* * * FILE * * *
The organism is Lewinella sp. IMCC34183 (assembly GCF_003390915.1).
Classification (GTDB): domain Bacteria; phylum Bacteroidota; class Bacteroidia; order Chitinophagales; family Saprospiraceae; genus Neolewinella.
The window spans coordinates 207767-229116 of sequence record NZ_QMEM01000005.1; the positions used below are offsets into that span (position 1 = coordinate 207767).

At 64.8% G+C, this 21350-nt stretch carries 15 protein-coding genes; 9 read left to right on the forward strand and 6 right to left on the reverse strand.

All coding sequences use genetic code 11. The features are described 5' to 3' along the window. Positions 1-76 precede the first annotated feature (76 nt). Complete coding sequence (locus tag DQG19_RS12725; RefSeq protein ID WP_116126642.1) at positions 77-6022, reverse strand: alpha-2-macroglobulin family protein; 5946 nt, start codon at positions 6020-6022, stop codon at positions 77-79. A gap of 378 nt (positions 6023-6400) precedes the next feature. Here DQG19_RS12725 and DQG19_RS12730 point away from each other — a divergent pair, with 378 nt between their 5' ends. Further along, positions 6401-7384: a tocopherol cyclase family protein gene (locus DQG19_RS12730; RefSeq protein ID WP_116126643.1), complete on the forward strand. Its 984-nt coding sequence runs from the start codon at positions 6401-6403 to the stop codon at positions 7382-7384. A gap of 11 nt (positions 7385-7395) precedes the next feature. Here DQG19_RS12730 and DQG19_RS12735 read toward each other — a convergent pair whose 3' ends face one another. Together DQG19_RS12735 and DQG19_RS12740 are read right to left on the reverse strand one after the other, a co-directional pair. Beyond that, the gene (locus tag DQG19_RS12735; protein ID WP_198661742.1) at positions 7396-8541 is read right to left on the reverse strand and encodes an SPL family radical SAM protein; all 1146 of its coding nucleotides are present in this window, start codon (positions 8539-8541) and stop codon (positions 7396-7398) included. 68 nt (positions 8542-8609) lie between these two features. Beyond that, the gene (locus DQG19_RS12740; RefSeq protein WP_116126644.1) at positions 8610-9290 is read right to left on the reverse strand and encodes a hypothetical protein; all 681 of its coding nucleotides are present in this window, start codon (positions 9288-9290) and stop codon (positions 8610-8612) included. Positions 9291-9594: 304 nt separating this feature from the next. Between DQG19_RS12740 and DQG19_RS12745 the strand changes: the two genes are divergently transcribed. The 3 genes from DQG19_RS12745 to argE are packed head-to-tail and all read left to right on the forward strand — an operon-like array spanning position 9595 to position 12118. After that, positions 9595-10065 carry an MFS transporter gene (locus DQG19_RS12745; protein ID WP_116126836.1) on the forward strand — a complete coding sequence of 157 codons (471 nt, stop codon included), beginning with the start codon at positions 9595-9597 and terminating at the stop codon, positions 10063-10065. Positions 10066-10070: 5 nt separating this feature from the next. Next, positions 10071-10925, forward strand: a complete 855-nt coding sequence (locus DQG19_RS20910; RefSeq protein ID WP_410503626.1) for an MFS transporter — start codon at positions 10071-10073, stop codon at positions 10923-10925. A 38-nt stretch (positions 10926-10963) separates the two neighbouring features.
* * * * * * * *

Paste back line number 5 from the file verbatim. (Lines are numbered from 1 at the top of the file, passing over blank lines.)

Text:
All coding sequences use genetic code 11. The features are described 5' to 3' along the window. Positions 1-76 precede the first annotated feature (76 nt). Complete coding sequence (locus tag DQG19_RS12725; RefSeq protein ID WP_116126642.1) at positions 77-6022, reverse strand: alpha-2-macroglobulin family protein; 5946 nt, start codon at positions 6020-6022, stop codon at positions 77-79. A gap of 378 nt (positions 6023-6400) precedes the next feature. Here DQG19_RS12725 and DQG19_RS12730 point away from each other — a divergent pair, with 378 nt between their 5' ends. Further along, positions 6401-7384: a tocopherol cyclase family protein gene (locus DQG19_RS12730; RefSeq protein ID WP_116126643.1), complete on the forward strand. Its 984-nt coding sequence runs from the start codon at positions 6401-6403 to the stop codon at positions 7382-7384. A gap of 11 nt (positions 7385-7395) precedes the next feature. Here DQG19_RS12730 and DQG19_RS12735 read toward each other — a convergent pair whose 3' ends face one another. Together DQG19_RS12735 and DQG19_RS12740 are read right to left on the reverse strand one after the other, a co-directional pair. Beyond that, the gene (locus tag DQG19_RS12735; protein ID WP_198661742.1) at positions 7396-8541 is read right to left on the reverse strand and encodes an SPL family radical SAM protein; all 1146 of its coding nucleotides are present in this window, start codon (positions 8539-8541) and stop codon (positions 7396-7398) included. 68 nt (positions 8542-8609) lie between these two features. Beyond that, the gene (locus DQG19_RS12740; RefSeq protein WP_116126644.1) at positions 8610-9290 is read right to left on the reverse strand and encodes a hypothetical protein; all 681 of its coding nucleotides are present in this window, start codon (positions 9288-9290) and stop codon (positions 8610-8612) included. Positions 9291-9594: 304 nt separating this feature from the next. Between DQG19_RS12740 and DQG19_RS12745 the strand changes: the two genes are divergently transcribed. The 3 genes from DQG19_RS12745 to argE are packed head-to-tail and all read left to right on the forward strand — an operon-like array spanning position 9595 to position 12118. After that, positions 9595-10065 carry an MFS transporter gene (locus DQG19_RS12745; protein ID WP_116126836.1) on the forward strand — a complete coding sequence of 157 codons (471 nt, stop codon included), beginning with the start codon at positions 9595-9597 and terminating at the stop codon, positions 10063-10065. Positions 10066-10070: 5 nt separating this feature from the next. Next, positions 10071-10925, forward strand: a complete 855-nt coding sequence (locus DQG19_RS20910; RefSeq protein ID WP_410503626.1) for an MFS transporter — start codon at positions 10071-10073, stop codon at positions 10923-10925. A 38-nt stretch (positions 10926-10963) separates the two neighbouring features.